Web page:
March 21, 2019

RegTech is a concept that creates a lot of buzz and holds many promises. Many players join the bandwagon; advisors, lawyers, risk managers and consultants all have an opinion and try to contribute and benefit from the momentum.

Very few real solutions have been successful so far though, so let us try to shed some light on RegTech in general and some criteria for a successful RegTech solution and application.

What is RegTech

In a broad sense and without nitpicking, RegTech is the entire field of developing and applying technology to support achieving compliance with regulations. RegTech is often linked to the financial services industry in general and FinTech more specifically. Although strictly speaking RegTech is not limited to any particular industry, we will focus on the financial services industry in this article.

Technology in financial services

Given the data intensity of the financial services industry, technology and automation have played a major role in the development of the sector for decades. On the back of CRM systems, transaction processing, deal capture and risk management systems, banks have implemented client and transaction monitoring systems since late last century. Some of these systems play a major role in complying with regulation but only recently RegTech is recognized as a separate and new field.

What is the purpose of RegTech

Applying technology needs to serve a purpose, although sometimes technology is applied just because it’s there. In financial services, technology needs to improve quality, decrease costs, increase transparency and speed or a combination of these aspects. RegTech usually promises improvements along all three dimensions.

Standardization of processes could lead to better quality and customer service but likely, improvements will in the short run be limited, hard to measure and hard to justify. More likely – and a frequently heard argument – RegTech will be implemented to save costs. That being the case, it’s important to understand where the costs of compliance actually sit. And that’s mostly in the 1st Line of Defense; client onboarding is done by the business, handling false positives and running scripts on trade transactions are done in operational departments, obtaining client documentation is done by customer service staff and relationship managers. All these are first line activities over which the 2nd LoD – the compliance department – has little influence.

The pain of complying with regulations usually follows an 80/20 rule… 80% of the work goes into 20% of your clients. Retail and wealth clients are usually not the pain points and neither are listed MNCs; most work to comply with regulations is often related to commercial clients and family owned companies.

Needless to say that technical solutions that focus on the true pain points are most likely to succeed.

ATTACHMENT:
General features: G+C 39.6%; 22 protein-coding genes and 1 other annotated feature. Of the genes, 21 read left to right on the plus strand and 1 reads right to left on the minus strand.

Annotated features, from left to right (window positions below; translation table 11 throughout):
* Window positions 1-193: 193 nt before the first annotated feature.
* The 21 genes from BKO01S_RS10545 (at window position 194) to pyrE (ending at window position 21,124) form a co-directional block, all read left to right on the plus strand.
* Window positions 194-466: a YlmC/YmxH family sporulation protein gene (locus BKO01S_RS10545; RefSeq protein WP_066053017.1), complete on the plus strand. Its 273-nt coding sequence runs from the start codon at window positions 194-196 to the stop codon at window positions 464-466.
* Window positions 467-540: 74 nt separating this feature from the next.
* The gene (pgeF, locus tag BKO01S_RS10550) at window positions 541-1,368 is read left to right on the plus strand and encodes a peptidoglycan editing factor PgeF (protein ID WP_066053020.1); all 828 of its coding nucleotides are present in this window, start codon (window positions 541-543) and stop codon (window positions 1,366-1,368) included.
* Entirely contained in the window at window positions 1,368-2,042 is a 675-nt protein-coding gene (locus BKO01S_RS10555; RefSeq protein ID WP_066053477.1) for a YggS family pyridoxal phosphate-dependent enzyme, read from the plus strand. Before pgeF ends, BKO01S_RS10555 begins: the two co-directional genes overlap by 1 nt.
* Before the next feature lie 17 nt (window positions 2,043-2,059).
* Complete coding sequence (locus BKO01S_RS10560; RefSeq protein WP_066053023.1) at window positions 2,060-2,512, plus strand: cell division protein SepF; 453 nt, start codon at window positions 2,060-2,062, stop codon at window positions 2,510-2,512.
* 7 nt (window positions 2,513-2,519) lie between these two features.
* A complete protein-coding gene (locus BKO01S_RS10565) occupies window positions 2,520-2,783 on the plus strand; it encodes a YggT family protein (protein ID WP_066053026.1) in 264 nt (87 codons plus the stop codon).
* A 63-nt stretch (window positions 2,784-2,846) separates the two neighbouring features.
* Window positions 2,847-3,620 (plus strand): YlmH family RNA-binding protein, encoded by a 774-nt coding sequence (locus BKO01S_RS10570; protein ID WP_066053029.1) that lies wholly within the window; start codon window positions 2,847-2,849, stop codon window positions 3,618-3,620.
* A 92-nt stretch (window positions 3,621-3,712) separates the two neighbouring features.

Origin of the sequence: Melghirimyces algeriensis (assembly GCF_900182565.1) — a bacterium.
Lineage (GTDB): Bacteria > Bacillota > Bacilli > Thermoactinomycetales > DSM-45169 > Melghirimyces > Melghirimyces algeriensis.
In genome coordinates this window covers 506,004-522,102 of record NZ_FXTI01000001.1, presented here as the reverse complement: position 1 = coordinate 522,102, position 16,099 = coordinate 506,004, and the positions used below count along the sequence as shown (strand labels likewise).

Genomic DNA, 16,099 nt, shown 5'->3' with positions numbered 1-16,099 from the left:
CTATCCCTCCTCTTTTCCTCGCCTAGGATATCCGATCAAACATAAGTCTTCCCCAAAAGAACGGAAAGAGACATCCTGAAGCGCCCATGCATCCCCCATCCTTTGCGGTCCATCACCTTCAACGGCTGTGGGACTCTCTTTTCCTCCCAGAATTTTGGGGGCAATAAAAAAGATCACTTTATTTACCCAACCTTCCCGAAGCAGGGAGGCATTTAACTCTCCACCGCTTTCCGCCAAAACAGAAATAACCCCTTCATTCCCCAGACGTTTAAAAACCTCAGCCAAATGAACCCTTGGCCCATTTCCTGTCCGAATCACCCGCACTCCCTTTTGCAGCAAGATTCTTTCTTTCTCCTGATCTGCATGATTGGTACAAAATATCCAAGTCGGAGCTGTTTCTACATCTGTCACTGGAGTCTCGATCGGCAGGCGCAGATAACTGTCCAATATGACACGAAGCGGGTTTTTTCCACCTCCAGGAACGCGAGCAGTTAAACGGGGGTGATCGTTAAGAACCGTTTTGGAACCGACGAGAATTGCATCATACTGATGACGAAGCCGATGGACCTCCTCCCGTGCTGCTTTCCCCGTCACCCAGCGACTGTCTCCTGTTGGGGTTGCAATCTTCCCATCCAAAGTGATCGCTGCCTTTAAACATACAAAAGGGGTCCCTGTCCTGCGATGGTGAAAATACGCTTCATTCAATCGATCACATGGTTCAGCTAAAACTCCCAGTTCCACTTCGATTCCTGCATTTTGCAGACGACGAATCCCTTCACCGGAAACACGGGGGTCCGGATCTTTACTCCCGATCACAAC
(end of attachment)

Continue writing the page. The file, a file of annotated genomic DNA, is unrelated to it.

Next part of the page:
Some trends and characteristics of promising tools

Without going into specific companies and solutions let me give a few criteria for potentially successful solutions:

  • RegTech solutions with zero footprint will me more easily adopted over solutions without. The easier a technical solution can be implemented the likelier it will be adopted and the faster it can be deployed and prove its value.
  • Add-ons will be popular. Replacing legacy systems is usually cumbersome, difficult and costly. Solutions that can be added to an existing system stack, are more likely to be adopted than RegTech solutions that require replacement of systems.
  • Open solutions that can be easily interfaced via APIs to the legacy systems of the FI will be preferred.
  • Single function solutions will be easier to fit into the overall architecture of FIs and as a result will be adopted faster.
  • Especially larger institutions will prefer proven technology. It is therefore imperative for RegTech companies and their solutions to build up a track record, starting with smaller customers.
  • Solutions that focus on painful and expensive processes will have a high chance at being effective.
  • Banks have been experimenting with AI since the 80s and 90s of the last century with limited progress. AI can only deliver value if and when sufficient data is available and that is often a bottleneck. AI engines exist and have demonstrated to be able to add value in regulatory compliance processes. Given the fact that data in FIs is usually dispersed, not standardized and often not even available in digital form, solutions that have the required AI functionality and can deal with different and incomplete sources of data will have a high change of success.
  • Distributed Ledger Technology is only in the first chapter of likely a long and successful story. In itself though it is ‘just’ a replacement for the widely used relational database model. It’s therefor more a tool enabling technological solutions than a solution in itself.
  • In line with the above, RegTech solutions that automate, streamline and standardize manual and peripheral processes are most likely to succeed on a short notice.

Only talking about cost savings and achieving compliance will not lead to immediate and enthusiastic adoption. Senior management will need to see the potential of RegTech in improving the customer experience and creating commercial opportunities for RegTech to be truly successful.